A Toronto-based transportation lawyer is calling on brokers and carriers alike to take a closer look at cargo insurance policies as the all-important documents continue to evolve.
“Things have changed. There are different types of wordings that apply in different policies,” says Kim Stoll, a transportation and insurance partner at Fernandes Hearn LLP.
Offering examples during an online presentation for the firm’s annual seminar, Stoll described gaps including older liability policies that lack definitions, exclusions that limit coverage, and references to specific supporting documents.
“Obviously not everything is covered,” she says. “Read these things now from front to back.”
Those who secure the policies should understand where the protection begins and ends. The changing language could be costly for fleets under the mistaken idea that they’re fully covered.
Direct damage policies, for example, could include liability limits such as the amount of coverage per container. Payments might be denied altogether in the absence of a bill of lading, shipper invoice, or manifest.
“Containers stored overnight in a yard may or may not be covered,” Stoll adds. Other restrictions might cap the support at $50,000 per container.
“If you’re unattended, there are a lot of words that go with that,” she says of the limits of liability that relate to parked equipment.
Maybe there won’t be any coverage unless all openings are closed and securely locked, with the keys removed. And will the requirement for a secure yard accept commonly used berms rather than a chain-link barrier?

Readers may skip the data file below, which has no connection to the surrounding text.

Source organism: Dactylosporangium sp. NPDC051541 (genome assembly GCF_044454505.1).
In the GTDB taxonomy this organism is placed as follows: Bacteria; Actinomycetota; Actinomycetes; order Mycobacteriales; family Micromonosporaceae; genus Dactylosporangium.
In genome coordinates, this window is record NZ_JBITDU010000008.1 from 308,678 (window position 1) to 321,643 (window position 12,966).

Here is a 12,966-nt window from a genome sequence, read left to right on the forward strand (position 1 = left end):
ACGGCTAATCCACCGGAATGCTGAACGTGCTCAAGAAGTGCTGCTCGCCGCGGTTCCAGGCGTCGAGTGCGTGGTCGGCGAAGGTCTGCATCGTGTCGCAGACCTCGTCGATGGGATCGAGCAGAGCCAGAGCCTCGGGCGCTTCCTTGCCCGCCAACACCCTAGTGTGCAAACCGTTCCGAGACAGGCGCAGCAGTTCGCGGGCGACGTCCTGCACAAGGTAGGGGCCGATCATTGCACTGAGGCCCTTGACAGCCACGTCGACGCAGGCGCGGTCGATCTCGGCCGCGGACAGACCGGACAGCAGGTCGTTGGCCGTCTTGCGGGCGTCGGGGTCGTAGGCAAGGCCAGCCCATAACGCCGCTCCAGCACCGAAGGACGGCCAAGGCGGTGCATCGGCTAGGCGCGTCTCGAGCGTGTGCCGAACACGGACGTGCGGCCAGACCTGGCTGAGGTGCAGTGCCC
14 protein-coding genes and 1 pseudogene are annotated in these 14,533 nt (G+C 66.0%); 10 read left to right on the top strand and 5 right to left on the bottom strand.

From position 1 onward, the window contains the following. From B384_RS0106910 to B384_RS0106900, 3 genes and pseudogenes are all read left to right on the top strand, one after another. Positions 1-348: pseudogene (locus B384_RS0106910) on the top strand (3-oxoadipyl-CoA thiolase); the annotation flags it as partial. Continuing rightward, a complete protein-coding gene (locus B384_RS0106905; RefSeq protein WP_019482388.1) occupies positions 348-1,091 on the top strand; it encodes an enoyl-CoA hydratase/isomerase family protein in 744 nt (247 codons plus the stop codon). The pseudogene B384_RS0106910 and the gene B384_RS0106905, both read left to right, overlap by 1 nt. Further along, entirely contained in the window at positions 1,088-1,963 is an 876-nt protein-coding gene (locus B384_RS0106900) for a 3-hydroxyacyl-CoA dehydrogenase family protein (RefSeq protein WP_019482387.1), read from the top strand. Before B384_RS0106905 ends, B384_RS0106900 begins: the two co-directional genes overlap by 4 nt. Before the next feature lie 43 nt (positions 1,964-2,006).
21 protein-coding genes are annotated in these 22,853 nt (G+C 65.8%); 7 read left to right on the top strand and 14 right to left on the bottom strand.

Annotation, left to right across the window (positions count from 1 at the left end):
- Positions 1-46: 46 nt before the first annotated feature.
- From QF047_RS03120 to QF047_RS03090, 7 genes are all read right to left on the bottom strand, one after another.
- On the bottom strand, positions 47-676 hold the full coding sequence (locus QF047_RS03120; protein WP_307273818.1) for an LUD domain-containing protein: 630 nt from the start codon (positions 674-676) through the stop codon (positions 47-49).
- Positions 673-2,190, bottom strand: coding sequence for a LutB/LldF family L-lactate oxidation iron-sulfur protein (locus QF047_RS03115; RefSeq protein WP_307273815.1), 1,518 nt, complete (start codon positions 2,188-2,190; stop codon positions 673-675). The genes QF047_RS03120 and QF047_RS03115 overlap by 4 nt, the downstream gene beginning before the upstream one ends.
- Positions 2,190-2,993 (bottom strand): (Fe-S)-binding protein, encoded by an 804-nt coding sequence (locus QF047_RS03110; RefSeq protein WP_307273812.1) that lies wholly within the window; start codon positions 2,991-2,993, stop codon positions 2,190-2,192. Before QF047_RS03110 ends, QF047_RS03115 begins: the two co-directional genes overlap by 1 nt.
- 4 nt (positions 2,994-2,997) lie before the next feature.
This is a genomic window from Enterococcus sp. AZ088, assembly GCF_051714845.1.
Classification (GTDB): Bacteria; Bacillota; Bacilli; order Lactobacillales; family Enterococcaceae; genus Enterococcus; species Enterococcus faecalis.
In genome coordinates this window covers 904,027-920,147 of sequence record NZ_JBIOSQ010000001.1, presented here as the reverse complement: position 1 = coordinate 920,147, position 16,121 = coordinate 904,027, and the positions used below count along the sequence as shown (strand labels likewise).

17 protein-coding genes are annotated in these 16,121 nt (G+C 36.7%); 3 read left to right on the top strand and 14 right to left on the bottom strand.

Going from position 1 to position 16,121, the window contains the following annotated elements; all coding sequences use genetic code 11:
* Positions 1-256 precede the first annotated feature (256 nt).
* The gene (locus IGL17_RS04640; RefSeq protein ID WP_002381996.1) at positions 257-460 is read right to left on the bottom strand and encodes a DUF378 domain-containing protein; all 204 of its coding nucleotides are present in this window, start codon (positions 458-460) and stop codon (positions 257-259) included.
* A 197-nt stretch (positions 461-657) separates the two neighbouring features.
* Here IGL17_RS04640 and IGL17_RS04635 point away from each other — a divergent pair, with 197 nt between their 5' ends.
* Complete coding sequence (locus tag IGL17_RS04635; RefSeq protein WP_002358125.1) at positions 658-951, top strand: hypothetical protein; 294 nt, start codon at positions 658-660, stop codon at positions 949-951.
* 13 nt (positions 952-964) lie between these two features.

Endorsements or extensions, available at an added premium, might be needed to cover cargo during loading or unloading activities, or to protect against losses when equipment is stored for up to 30 days, she says.
But a policy’s underlying exclusions could deny coverage because of failing to comply with the bill of lading, shippers invoice, or manifest. Concerned underwriters might want to revisit the wording here, she says.
Going to court
Defence obligations are another key factor within the liability policies. A relatively small case that goes to litigation may last 10 years. If defence costs are included in the limit, the $1 million in coverage might dwindle to $500,000 once a ruling finally emerges.
Looking to court cases, Stoll says insurers may not be using every tool at their disposal when it comes to collecting information.
“The most underutilized tool is the examination under oath. This is quite the weapon,” she says, noting that many insurers rely too heavily on statements alone.
“You have to, as an insured, remember to read everything,” Stoll says. “And brokers, please make sure you go through all of these.”